An online tool to detect and better protect – in near real-time – whales inhabiting the Santa Barbara Channel is now live. Whale Safe is the product of a collaboration among marine scientists with the Benioff Ocean Initiative at UC Santa Barbara and top whale researchers from across the country.
“We’re excited to finally launch it into the world,” said Morgan Visalli, a Benioff Ocean Initiative (BOI) scientist and Whale Safe project lead. The result of three years of work between BOI researchers and colleagues at Woods Hole Oceanographic Institution, Scripps Institution of Oceanography, Texas A&M University at Galveston, the University of Washington, UC Santa Cruz, and the National Oceanic and Atmospheric Administration’s (NOAA) Southwest Fisheries Science Center, Whale Safe is a mapping and analysis tool that displays near real-time data to help prevent ships and whales from colliding, an event that happens far too often off the West Coast.
“Unfortunately, 2018 and 2019 were the worst years on record for fatal whale-ship collisions off the coast of California,” Visalli said. “We hope that data from the Whale Safe system can help to reverse that trend.”
The high number of collisions is due to a confluence of several factors, she explained. For one thing, whales often feed, migrate, rest, mate and socialize in coastal areas. Blue whales, the largest animals that have ever lived, are currently found along our coast’s cold, krill-filled waters, which has been especially busy this summer. Aggregations of 30 blue whales were observed feeding in the Santa Barbara Channel in early August.
Unfortunately, the whales’ ancient migration paths overlap with some of the busiest shipping routes in the world, with cargo ships moving through the Santa Barbara Channel to and from the ports of Los Angeles and Long Beach. Marine shipping is an important industry to California and to the world, transporting an estimated 90% of global goods.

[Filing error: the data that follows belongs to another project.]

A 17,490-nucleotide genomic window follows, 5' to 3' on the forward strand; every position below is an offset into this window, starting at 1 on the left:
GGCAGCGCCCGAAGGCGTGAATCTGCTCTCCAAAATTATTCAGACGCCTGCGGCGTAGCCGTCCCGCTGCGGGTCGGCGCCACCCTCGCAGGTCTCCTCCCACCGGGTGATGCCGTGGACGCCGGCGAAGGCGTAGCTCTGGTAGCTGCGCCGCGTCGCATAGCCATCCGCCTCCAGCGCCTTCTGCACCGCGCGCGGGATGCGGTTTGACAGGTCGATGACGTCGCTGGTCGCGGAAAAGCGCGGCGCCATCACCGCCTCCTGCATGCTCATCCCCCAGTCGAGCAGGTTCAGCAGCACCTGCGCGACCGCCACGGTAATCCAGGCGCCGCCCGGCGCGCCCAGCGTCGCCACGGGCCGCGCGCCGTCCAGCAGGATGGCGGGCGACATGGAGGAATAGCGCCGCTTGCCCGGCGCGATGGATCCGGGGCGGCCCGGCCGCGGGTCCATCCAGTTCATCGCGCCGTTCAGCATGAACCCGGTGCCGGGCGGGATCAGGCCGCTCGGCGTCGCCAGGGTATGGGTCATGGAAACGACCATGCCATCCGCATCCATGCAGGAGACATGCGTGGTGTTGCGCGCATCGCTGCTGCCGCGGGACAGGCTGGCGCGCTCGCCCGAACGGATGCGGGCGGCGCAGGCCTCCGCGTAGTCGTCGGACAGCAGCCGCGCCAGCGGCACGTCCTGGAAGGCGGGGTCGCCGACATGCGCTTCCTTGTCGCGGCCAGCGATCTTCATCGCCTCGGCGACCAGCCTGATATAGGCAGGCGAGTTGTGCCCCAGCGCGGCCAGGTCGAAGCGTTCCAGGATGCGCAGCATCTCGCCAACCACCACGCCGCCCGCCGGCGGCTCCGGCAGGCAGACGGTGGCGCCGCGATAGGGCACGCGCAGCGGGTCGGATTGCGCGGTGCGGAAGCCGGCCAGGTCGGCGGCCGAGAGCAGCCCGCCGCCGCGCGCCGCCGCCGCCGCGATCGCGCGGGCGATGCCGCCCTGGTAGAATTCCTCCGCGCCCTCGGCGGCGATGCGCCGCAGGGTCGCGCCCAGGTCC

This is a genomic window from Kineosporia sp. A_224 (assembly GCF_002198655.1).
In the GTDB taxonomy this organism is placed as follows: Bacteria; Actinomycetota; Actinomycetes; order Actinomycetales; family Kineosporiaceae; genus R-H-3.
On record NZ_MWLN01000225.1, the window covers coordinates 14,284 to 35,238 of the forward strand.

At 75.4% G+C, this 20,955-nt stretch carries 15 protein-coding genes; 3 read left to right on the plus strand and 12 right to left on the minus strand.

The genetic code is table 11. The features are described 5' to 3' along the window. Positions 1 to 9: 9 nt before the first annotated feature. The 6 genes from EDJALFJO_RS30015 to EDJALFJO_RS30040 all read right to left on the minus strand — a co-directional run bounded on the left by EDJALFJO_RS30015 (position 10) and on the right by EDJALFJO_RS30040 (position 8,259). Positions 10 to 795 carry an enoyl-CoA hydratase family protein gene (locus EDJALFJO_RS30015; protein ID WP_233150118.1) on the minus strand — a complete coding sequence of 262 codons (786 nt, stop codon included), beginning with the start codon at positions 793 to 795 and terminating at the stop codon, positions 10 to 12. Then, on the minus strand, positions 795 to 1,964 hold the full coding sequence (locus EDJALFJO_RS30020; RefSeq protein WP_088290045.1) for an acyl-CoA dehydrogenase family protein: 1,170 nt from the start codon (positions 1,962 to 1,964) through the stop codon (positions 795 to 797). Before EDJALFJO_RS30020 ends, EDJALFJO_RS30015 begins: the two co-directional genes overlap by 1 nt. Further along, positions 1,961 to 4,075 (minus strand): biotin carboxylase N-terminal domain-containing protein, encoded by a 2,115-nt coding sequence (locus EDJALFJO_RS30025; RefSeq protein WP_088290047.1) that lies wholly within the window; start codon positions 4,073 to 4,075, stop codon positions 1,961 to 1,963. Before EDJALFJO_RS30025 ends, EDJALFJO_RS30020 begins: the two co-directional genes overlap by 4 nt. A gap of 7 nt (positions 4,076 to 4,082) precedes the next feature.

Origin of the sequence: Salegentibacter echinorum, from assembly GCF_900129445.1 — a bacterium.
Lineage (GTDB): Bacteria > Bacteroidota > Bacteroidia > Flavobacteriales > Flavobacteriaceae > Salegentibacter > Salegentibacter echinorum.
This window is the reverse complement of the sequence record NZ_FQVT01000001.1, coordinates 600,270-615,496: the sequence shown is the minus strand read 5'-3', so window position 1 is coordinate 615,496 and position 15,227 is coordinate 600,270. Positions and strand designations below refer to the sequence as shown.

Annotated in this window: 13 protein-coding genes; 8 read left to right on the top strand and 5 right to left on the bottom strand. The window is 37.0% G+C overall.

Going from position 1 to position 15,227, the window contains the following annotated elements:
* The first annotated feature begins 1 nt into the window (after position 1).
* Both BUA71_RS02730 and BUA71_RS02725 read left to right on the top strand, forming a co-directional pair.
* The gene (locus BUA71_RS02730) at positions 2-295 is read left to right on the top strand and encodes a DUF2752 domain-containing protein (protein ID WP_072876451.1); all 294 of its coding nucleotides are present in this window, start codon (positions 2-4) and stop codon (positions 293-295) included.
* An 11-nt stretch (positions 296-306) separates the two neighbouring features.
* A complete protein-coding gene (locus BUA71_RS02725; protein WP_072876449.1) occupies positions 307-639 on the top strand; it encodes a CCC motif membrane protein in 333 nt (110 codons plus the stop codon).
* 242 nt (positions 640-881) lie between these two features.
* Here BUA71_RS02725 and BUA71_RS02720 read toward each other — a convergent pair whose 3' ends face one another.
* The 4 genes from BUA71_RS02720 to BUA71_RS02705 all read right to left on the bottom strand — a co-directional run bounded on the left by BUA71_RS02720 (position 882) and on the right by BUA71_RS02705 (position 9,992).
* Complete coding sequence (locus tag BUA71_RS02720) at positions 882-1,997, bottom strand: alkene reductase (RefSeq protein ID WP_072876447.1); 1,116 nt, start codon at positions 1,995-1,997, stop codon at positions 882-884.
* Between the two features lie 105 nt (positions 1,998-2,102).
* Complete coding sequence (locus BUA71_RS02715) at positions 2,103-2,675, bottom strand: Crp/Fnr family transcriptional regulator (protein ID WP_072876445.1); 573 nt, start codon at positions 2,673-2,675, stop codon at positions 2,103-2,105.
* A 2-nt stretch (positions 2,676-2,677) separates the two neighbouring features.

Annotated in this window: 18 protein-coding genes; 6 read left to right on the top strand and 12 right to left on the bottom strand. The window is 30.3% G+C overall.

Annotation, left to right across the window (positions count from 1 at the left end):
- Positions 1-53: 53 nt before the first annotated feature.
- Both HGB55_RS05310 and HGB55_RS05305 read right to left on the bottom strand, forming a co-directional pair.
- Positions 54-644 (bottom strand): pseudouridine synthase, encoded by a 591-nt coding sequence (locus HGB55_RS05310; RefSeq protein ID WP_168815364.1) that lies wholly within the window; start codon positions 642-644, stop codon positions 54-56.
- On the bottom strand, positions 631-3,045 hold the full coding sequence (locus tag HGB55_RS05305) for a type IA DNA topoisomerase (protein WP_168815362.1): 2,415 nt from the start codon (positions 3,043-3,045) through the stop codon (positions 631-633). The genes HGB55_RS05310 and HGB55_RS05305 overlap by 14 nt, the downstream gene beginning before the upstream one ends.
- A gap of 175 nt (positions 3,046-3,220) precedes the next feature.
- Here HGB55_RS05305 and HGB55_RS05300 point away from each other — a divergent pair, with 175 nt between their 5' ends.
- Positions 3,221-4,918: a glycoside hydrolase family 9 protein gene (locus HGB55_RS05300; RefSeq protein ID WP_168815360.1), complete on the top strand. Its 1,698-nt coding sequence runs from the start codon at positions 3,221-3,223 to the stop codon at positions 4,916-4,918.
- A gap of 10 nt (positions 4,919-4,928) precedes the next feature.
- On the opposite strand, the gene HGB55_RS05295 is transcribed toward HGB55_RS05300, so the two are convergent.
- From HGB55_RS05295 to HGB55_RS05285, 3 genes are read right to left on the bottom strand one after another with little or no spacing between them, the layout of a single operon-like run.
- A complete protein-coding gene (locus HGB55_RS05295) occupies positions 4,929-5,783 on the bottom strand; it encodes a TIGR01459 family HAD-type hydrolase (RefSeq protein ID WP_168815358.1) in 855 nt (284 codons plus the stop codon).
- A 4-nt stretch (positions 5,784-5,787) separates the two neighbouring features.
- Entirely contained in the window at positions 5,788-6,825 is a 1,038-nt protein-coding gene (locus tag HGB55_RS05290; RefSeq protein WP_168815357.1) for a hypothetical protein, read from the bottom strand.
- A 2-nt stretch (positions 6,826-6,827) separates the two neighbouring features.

The vessels are enormous – often the size of skyscrapers and more than ten times the length of an adult blue whale. They tower so high above the surface of the ocean that whale spouts are difficult for ship captains to detect, let alone slow down for or avoid. Researchers estimate that more than 80 endangered blue, humpback and fin whales are killed by vessel collisions every year off the West Coast alone.
To help protect the endangered animals, the National Oceanic and Atmospheric Administration (NOAA) and partners have, since 2007, implemented voluntary speed reduction programs to slow ships down as they crowd into the channel with the whales. The program has a voluntary 10 knot (11.5 mph) speed limit for all large ships transiting through the important whale habitat in and around the Channel Islands National Marine Sanctuary. Research has shown that speed limits, when followed, appear to reduce the number of fatal collisions by 80-90% in some cases.
But while a slowly growing number of global shipping companies are participating in the voluntary program, more than half of ship transits in the Channel in 2019 still exceeded the requested 10 knot slow zone. It’s an amount the researchers hope will decrease as the Whale Safe monitoring system alerts users to the presence of whales in the area.
“One of our goals is to provide real-time whale presence data that will help ships know when to slow down,” Visalli said. “In 2019, only 44% of the shipping industry followed the voluntary speed limit – we’d like to see that get closer to 100%.”
To help ships “see” the whales, the minds behind the Whale Safe tool brought together several technologies: an underwater acoustic system that automatically detects whale calls; near real-time forecasts of whale feeding grounds based on dynamic oceanographic data; and a mobile app used by community scientists to record whale sightings.